Filmmaker Interview with Director Daniel F. Cardone
More than half the people living with HIV/AIDS in the United States are over 50 years of age. Those people, whose lives were saved by antiretroviral therapies, are dealing with a barrage of new problems as their aging bodies struggle to maintain the upper hand against the virus, accompanied by the many side effects of the treatment itself — insomnia, depression, neuropathy, bone degeneration, kidney failure, cognitive disorders, suicidal ideation. Many also struggle with the symptoms of post-traumatic stress, having lived through a period of decimation and debilitation that remains largely unacknowledged.
Desert Migration focuses on gay men living long-term with HIV who sought out an oasis in Southern California’s Palm Springs where both their homosexuality and health condition is not just tolerated, but understood. They represent a huge number of people who migrated to this desert community burdened with memories of watching their friends die, all believing that a similar fate would befall them.
Saved by the introduction of protease inhibitors in the mid-1990s, many HIV positive men needed to rebuild lives they thought they would not live. In an effort to make peace with the virus inside them, some migrated to California’s Palm Springs in the hope of finding a healing desert oasis. (DesertMigrationMovie.com)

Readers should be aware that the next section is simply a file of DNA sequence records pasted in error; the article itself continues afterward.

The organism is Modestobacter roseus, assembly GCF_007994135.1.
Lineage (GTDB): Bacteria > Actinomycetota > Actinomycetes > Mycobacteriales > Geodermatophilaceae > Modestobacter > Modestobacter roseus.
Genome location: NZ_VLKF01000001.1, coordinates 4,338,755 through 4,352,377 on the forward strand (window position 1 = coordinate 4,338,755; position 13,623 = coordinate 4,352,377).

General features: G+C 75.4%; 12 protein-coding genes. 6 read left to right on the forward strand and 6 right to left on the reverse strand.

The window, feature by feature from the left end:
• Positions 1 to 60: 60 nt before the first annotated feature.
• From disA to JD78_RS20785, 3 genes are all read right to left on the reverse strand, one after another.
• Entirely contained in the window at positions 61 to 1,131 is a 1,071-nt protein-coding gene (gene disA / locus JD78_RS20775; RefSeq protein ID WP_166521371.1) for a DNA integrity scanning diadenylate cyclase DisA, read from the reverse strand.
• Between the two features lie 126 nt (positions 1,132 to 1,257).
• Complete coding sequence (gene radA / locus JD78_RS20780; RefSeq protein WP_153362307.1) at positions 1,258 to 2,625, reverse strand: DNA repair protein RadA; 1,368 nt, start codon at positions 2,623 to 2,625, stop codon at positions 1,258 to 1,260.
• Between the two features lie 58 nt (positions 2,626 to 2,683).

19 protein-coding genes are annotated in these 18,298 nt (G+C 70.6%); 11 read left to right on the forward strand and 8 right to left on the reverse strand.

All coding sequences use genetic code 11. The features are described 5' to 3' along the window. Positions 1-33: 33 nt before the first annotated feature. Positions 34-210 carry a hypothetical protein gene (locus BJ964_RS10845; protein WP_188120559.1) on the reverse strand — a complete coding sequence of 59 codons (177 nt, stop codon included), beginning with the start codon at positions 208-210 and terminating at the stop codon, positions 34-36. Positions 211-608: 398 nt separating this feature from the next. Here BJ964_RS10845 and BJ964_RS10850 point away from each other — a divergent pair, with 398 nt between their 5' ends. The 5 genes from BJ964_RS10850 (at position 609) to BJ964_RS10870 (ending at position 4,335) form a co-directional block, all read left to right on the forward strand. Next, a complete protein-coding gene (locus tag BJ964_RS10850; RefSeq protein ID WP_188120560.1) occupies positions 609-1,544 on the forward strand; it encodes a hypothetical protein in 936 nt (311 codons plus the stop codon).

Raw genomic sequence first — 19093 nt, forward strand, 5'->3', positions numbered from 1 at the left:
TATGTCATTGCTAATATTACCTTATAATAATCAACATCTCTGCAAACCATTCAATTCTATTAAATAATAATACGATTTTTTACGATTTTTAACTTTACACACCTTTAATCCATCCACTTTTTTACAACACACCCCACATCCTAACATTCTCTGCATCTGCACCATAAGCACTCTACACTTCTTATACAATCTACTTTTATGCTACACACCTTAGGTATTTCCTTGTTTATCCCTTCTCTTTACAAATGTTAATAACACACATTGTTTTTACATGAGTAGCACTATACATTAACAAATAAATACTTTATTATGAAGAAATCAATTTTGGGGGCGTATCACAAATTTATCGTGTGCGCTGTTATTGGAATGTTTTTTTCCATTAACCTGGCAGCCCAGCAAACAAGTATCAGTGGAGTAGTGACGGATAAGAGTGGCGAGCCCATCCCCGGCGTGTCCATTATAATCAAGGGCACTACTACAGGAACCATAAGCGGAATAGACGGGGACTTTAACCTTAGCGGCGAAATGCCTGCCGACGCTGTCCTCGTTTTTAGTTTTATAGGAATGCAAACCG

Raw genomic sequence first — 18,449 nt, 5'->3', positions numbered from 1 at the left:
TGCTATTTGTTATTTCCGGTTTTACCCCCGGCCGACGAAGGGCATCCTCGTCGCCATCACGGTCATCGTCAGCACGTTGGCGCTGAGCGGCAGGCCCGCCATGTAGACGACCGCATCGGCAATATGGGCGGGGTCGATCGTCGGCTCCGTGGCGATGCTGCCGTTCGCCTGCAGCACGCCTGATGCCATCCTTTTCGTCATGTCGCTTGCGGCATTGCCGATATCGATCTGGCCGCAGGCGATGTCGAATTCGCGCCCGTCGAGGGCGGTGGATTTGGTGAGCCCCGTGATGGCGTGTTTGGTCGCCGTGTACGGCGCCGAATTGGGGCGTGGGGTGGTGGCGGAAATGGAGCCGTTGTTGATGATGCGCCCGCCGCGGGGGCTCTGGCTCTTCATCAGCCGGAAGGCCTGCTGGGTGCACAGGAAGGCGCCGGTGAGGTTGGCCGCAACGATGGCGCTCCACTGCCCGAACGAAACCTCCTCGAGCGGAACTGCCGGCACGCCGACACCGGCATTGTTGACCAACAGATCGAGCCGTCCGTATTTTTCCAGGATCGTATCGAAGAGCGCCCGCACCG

What motivated you to make this film?
I found myself living in Palm Springs, and meeting a lot of men who were living long term with HIV/AIDS. ALL of these men had been told — at one point — that they were going to die, and yet here there were, decades later, still alive. I was interested in the psychology of believing in your imminent demise, and making plans for that, only to have your life basically given back to you. But it’s not the same life you had. No, this one is broken — you don’t have your friends, you don’t have your job, you might not have your home and you barely have your health. How does a person proceed from that point? The fact that so many of these people ended up in Palm Springs provided a logical framework for an examination of this group of men, highlighting not just what it’s like to live long term with HIV, but also just to grow old as a gay person.
What obstacles–if any–did you encounter while making DESERT MIGRATION?
Funding! The actual filming was relatively easy. A borderline experimental documentary about men over 50 living with HIV in the desert didn’t really have people lining up to back the project. As such, we had a very protracted filming process. However, this turned out to be beneficial as it allowed me lots of time to view footage and think about what was missing and what we still needed to capture.
What opportunities are available for viewers interested in getting further involved?
HIV is still very much with us, and there are hundreds of organizations across the US, and many more across the world, set up to help those living with HIV, and to help educate communities against spreading the virus, and stopping stigma against those living with the virus. On a personal level, educate yourself as much as you can about HIV and AIDS — we need articulate, informed advocates to help fight stigma!